‘Mr [Dmitri] Trenin[, head of the Moscow Carnegie Centre,] said it was unlikely that Kiev or the West would agree to that. “Which means that, for the foreseeable future, Ukraine will be a geopolitical battleground,” he added.’
    — Kathrin Hille & Neil Buckley, ‘Russia’s First Offer for Talks Dismissed’, FT, 18 March 2014, p. 7.

    Russia is not innocent here: its use of force will make the idea of Nato membership more appealing to Ukrainians who see the need for some form of protection (until now, most were opposed to joining). Still, this is an important dimension of the present tensions, and one overlooked by most Western media reports.

  8. Timothy Rogers says:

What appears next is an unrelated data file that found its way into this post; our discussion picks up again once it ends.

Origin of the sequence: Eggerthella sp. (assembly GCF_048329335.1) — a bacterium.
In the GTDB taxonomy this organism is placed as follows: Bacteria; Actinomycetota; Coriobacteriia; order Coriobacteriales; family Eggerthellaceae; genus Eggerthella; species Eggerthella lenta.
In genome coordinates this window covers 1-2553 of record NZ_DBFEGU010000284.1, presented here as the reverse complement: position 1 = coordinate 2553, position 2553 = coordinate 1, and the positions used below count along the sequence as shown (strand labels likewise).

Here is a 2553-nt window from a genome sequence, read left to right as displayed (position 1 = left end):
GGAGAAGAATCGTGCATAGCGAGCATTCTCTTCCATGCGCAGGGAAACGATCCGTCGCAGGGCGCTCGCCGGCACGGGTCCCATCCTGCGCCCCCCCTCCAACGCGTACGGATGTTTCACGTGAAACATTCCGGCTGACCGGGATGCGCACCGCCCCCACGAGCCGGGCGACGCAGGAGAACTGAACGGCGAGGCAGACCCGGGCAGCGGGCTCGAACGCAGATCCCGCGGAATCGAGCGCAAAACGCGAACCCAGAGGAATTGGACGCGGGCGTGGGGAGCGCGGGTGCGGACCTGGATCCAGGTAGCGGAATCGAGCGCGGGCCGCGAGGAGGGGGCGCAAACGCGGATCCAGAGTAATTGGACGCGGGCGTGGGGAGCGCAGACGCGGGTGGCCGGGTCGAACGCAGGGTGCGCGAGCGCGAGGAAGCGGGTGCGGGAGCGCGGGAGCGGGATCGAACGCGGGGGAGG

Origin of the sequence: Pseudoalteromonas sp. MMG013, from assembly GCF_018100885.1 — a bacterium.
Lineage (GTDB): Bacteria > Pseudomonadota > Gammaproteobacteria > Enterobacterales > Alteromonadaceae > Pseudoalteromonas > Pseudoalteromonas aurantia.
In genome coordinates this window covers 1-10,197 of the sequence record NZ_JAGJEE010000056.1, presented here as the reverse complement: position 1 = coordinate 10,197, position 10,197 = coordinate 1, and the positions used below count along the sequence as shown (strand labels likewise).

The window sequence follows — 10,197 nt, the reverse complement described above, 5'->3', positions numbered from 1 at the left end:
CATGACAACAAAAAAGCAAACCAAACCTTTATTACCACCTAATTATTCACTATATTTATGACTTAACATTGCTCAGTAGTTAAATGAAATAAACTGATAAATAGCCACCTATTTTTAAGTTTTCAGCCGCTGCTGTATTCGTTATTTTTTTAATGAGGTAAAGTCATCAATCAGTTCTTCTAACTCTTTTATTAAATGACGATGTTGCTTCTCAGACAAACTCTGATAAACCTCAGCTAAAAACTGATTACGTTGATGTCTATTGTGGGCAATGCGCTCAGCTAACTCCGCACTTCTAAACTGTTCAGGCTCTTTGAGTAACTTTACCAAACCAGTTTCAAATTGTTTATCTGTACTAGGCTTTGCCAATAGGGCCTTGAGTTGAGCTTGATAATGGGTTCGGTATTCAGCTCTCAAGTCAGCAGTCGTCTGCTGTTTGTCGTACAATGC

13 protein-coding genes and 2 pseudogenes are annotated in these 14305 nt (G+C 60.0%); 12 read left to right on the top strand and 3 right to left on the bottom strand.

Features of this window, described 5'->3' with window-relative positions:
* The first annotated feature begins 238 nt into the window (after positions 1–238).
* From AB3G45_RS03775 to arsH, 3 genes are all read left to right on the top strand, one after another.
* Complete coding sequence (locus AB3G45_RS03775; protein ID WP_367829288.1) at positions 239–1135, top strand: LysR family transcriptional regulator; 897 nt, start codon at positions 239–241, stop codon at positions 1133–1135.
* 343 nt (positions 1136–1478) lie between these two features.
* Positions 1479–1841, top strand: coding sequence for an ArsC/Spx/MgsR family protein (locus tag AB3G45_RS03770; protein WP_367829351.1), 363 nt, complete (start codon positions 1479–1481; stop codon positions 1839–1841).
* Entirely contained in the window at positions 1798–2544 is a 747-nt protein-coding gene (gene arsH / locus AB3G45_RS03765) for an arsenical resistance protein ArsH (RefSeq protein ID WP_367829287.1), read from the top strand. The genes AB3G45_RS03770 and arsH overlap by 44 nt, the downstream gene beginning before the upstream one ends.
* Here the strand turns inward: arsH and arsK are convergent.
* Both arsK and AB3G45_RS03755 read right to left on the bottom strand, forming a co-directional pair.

One other aspect of Anderson’s essay that needs comment is his attempt to deflate Ash’s notion of Central Europe and restrict it to Poland, Czechoslovakia, and Hungary, while eliminating the idea (or realism) of placing any and all of Yugoslavia under this rubric. Historically, while it may be right in some details (a great deal of pre-partition Poland was “Eastern” – Lithuania, Belarus, parts of Ukraine), it is also wrong in many others, since the real “Central Europe” of political discourse in the 19th and 20 centuries was twofold. It was originally applied to post-1870 Germany as the key territory that might engorge itself by the famous “Drang nach Osten”, an idea that appealed to the imagination of professors and politicians who started dabbling in “geopolitical” theory at the time. In expanding to the east and also acquiring “Germanic” peoples such as the Dutch and the Belgians, this big Greater Germany would also be absorbing some more Slavs, in addition to the Poles it controlled as a result of the Partitions; the concept was anathema to Bismarck, but congenial to Wilhelm and many other influential Germans in all walks of life, including business, the military, the universities, and politics. Hitler made the last German attempt to achieve this goal; it failed spectacularly and even backfired in terms of territorial losses. But, realistically speaking, the real Central Europe (both geographically and politically) was the Austro-Hungarian Empire, with its dozen nationalities and the constant prospect of disintegration due to the nationalities question as that became more intense and heated with the passage of time (the inability of Austria-Hungary to resolve these problems smoothly – due to wavering commitments to autonomy of the nationalities and to Hungarian intransigency on the issue, holding Vienna hostage to desperate situations, was certainly one of the major causes of WWI). And if that is the case, which I believe it to be, then the Slovenes and Croats who lived in the Dual Monarchy were every bit as “Central European” as the Galician Poles and the Czechs and Slovaks (the latter two peoples, though linguistic cousins, had very different political and cultural histories before 1918); one has to add here that Austro-Germans who supported the Habsburg dynasty without reservation (and there were many who did not) were equally “Central Europeans”, and it is interesting, for instance, that Ash and others seldom discuss the Austrians in this context (perhaps due to their enthusiasm for the Third Reich, which was as Slavophobic as it was anti-Semitic). The Serbs who dwelled within the Empire (in today’s Croatian Slavonia and the Voivodina portion of Hungary that went over to Serbia in 1918) were also part of this Central European picture, so it is fair to say that about 30-40% of the inhabitants of interwar Yugoslavia had been at one time (and for a long time) “Central Europeans” of vastly different political and religious experience from the Serbs of Serbia proper as it broke away from Turkey. The only portion of the Ukrainians who fit into this picture as “Central Europeans” were the Ruthenians (Western Ukrainians) of Austrian eastern Galicia (and then Poland and eastern interwar Czechoslovakia) and of parts of Bukovina and other backward rural areas that fell under Hungarian rule within the A-H condominium. These folks were not only part of the A-H political system, but many were members of the Greek-Catholic (Uniate) Church, with its eastern Orthodox rituals and liturgy, but pledged to papal authority, so they had a second set of ties to the west. While all of this had to be an affront to Russian sensibilities, they had no serious legal or even historical basis for meddling in A-H policies with respect to their national minorities. These are all historical facts, each with its own emotional valence for the people involved, that Anderson does not take into account as he makes his stark divisions between the South Slavs and Czechs, Slovaks and Poles. The true “South Slav” block that stood in a distinct relationship to Slavs farther north and west and that was linked together by political fate (Turkish domination) and religious ties would include old Serbia, Montenegro, Bosnia (only part of A-H for forty years), Bulgaria, and Macedonia, the latter a divisive bone of contention among Bulgars, Serbs, Turks and Greeks. These peoples can all sensibly be called Balkan South Slavs, and they may, in fact, as Anderson argues, have been treated dismissively or ignored by those who wrote and thought about “Central Europe”. (And there are the two odd-men out, ethnically and linguistically, Albania and Romania, whose politics have been intertwined with the Balkan Slavs.)